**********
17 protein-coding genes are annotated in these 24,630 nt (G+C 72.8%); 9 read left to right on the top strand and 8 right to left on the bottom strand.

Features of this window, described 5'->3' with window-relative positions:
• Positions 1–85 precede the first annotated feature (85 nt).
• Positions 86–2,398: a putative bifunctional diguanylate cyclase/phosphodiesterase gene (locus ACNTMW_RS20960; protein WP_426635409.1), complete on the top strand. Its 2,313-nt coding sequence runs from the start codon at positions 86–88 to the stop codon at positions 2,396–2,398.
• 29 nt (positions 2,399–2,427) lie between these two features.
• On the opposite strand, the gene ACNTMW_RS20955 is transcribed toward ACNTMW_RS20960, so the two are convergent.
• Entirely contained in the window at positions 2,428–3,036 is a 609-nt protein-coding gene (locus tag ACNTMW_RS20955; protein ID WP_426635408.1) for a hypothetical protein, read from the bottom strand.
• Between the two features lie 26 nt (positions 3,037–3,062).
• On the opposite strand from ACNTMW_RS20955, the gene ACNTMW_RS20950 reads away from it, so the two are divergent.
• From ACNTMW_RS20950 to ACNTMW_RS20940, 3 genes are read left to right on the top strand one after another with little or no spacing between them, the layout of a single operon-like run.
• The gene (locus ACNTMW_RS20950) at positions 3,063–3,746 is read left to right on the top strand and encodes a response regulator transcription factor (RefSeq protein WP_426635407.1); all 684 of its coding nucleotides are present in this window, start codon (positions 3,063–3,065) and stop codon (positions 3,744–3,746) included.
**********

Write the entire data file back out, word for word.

17 protein-coding genes are annotated in these 24,630 nt (G+C 72.8%); 9 read left to right on the top strand and 8 right to left on the bottom strand.

Features of this window, described 5'->3' with window-relative positions:
• Positions 1–85 precede the first annotated feature (85 nt).
• Positions 86–2,398: a putative bifunctional diguanylate cyclase/phosphodiesterase gene (locus ACNTMW_RS20960; protein WP_426635409.1), complete on the top strand. Its 2,313-nt coding sequence runs from the start codon at positions 86–88 to the stop codon at positions 2,396–2,398.
• 29 nt (positions 2,399–2,427) lie between these two features.
• On the opposite strand, the gene ACNTMW_RS20955 is transcribed toward ACNTMW_RS20960, so the two are convergent.
• Entirely contained in the window at positions 2,428–3,036 is a 609-nt protein-coding gene (locus tag ACNTMW_RS20955; protein ID WP_426635408.1) for a hypothetical protein, read from the bottom strand.
• Between the two features lie 26 nt (positions 3,037–3,062).
• On the opposite strand from ACNTMW_RS20955, the gene ACNTMW_RS20950 reads away from it, so the two are divergent.
• From ACNTMW_RS20950 to ACNTMW_RS20940, 3 genes are read left to right on the top strand one after another with little or no spacing between them, the layout of a single operon-like run.
• The gene (locus ACNTMW_RS20950) at positions 3,063–3,746 is read left to right on the top strand and encodes a response regulator transcription factor (RefSeq protein WP_426635407.1); all 684 of its coding nucleotides are present in this window, start codon (positions 3,063–3,065) and stop codon (positions 3,744–3,746) included.